Manitoba Hydro’s plan to build the $3.28-billion Bipole III high-voltage transmission line down the west side of the province has been filed to the province for public review.
The environmental impact statement (EIS) is the latest stage in Hydro’s plan to start building the line in late 2012 with it expected to go into service in 2017.
Hydro said Thursday the EIS provides information on the environmental assessment for the project, including the 1,384-kilometre route.
Hydro says the route was chosen after extensive public and landowner consultation done between February 2008 - March 2011. The route avoids national and provincial arks and First Nation reserve lands.
Hydro also says it will provide an equitable compensation package to landowners for easements required along the right-of-way and has developed a Community Development Initiative to provide benefits to eligible communities in the vicinity of Bipole III facilities.
It’s also anticipated Manitoba’s Clean Environment Commission will hold public hearings on the project.
The new bipole line is needed to move more power from northern dams south to export markets in the northern United States. Hydro has already signed deals with utilities in Wisconsin and Minnesota to supply power over the next 20 years, earning Hydro $21 billion in anticipated revenue.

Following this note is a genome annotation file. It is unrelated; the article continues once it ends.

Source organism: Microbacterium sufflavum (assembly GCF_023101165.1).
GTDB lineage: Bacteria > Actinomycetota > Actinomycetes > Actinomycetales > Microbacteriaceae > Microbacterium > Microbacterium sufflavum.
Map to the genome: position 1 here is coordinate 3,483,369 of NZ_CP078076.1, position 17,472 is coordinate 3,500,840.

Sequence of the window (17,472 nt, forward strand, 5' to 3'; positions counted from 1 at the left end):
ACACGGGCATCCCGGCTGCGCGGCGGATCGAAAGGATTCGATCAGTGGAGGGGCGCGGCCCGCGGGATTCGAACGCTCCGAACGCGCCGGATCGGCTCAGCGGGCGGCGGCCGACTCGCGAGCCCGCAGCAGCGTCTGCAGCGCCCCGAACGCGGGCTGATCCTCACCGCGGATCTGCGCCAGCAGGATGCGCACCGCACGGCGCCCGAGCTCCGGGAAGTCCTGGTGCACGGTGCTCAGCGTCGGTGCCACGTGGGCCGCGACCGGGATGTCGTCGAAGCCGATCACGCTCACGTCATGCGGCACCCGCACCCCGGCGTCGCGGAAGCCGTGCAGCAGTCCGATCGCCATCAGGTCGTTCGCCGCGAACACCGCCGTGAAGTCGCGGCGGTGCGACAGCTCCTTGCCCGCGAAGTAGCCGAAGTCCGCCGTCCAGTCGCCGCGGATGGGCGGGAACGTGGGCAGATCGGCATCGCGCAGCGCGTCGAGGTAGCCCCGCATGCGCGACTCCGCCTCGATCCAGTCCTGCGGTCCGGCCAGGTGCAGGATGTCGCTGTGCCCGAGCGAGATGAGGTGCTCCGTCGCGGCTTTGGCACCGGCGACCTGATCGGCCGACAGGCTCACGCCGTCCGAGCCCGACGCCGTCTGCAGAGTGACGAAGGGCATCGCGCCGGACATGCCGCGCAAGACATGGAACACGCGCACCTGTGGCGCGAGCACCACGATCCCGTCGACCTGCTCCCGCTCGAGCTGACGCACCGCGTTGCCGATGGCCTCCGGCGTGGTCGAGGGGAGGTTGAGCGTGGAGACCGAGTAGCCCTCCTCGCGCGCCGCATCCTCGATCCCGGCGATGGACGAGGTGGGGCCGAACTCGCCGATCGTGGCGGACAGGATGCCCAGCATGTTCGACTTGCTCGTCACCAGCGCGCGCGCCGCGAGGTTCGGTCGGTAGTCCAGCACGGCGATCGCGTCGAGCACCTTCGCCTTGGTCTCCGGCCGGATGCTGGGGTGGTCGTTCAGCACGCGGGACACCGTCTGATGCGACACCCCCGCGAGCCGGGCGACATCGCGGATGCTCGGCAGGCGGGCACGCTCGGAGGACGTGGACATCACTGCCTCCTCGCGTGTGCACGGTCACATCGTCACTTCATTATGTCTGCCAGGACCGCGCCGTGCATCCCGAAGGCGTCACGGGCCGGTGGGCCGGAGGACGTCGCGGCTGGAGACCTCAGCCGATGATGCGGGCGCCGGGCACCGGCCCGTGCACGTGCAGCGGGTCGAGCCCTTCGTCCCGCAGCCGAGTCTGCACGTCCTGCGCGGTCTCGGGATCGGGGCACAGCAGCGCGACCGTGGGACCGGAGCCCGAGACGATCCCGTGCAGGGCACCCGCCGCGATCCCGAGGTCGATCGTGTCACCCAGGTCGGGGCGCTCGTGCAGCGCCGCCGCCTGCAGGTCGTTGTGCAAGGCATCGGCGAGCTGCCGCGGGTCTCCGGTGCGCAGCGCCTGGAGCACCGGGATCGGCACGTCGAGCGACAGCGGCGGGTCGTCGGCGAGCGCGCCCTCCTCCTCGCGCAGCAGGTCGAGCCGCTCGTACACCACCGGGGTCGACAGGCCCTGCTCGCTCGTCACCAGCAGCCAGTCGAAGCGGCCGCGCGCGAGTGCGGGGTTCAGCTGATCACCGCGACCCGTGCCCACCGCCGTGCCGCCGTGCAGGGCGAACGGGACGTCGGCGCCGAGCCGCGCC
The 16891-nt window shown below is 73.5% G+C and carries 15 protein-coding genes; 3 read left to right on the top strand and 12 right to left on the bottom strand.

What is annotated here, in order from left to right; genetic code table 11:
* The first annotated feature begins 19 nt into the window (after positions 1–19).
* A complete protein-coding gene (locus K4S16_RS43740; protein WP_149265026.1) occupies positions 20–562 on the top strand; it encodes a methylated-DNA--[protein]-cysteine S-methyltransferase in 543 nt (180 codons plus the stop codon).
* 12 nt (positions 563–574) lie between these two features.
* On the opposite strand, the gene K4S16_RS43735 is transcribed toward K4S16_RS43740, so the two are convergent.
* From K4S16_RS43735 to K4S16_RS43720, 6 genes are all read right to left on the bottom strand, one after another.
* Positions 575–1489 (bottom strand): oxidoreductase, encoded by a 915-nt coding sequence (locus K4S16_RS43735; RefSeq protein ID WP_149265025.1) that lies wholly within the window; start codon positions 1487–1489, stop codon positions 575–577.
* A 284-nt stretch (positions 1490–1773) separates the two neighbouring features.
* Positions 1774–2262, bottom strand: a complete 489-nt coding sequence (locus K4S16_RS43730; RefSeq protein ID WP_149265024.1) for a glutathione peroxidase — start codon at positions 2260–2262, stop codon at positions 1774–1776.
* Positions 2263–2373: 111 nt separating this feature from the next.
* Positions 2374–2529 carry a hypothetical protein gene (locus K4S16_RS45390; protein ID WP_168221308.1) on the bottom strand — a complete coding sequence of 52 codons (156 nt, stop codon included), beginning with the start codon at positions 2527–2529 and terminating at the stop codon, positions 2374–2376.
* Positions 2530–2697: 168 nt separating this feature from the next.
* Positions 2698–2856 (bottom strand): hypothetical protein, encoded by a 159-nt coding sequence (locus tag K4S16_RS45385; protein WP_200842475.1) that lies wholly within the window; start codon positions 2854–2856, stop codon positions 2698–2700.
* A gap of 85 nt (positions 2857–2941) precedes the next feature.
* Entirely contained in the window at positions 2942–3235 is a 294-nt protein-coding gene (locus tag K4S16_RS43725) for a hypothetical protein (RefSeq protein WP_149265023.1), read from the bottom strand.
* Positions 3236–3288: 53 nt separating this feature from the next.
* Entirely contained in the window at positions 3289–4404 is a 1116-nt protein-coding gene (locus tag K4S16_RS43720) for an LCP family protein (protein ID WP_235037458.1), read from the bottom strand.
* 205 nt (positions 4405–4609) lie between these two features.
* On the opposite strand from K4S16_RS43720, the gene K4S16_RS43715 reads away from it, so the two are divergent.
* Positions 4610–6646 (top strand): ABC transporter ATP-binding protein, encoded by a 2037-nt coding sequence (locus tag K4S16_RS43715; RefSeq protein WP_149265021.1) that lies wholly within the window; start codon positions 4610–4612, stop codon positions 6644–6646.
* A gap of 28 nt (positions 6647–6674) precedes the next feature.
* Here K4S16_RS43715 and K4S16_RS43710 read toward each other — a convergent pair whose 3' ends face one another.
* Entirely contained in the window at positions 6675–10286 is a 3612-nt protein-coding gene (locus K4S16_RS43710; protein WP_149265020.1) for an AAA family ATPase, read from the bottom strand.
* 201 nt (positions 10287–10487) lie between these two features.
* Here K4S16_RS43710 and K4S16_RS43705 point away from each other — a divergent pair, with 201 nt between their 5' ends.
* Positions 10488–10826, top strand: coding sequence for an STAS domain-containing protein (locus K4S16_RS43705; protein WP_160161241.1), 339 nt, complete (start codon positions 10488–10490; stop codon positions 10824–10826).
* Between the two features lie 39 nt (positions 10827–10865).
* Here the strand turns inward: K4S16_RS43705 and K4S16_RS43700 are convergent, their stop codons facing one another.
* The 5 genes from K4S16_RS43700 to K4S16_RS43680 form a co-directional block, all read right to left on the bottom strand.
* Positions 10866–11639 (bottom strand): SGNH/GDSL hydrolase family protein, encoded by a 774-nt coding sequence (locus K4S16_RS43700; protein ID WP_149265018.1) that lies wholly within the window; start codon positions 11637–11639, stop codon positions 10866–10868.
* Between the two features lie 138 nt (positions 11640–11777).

Construction of the bipole line also means construction of new dams. On the drawing board is the $5.5-billion Keeyask generating station (695 megawatts) to see first power by 2019-20 and the $7.7-billion Conawapa generating station to see first power by 2023-24.
Hydro’s newest dam, the $1.6-billion Wuskwatim generating station near Thompson (200 megawatts), comes online soon.
Four years ago the NDP decided to build the new transmission line, to be the third bringing power south from northern dams, to protect the boreal forest on east side of Lake Winnipeg, and a bid to designate it as a United Nations world heritage site.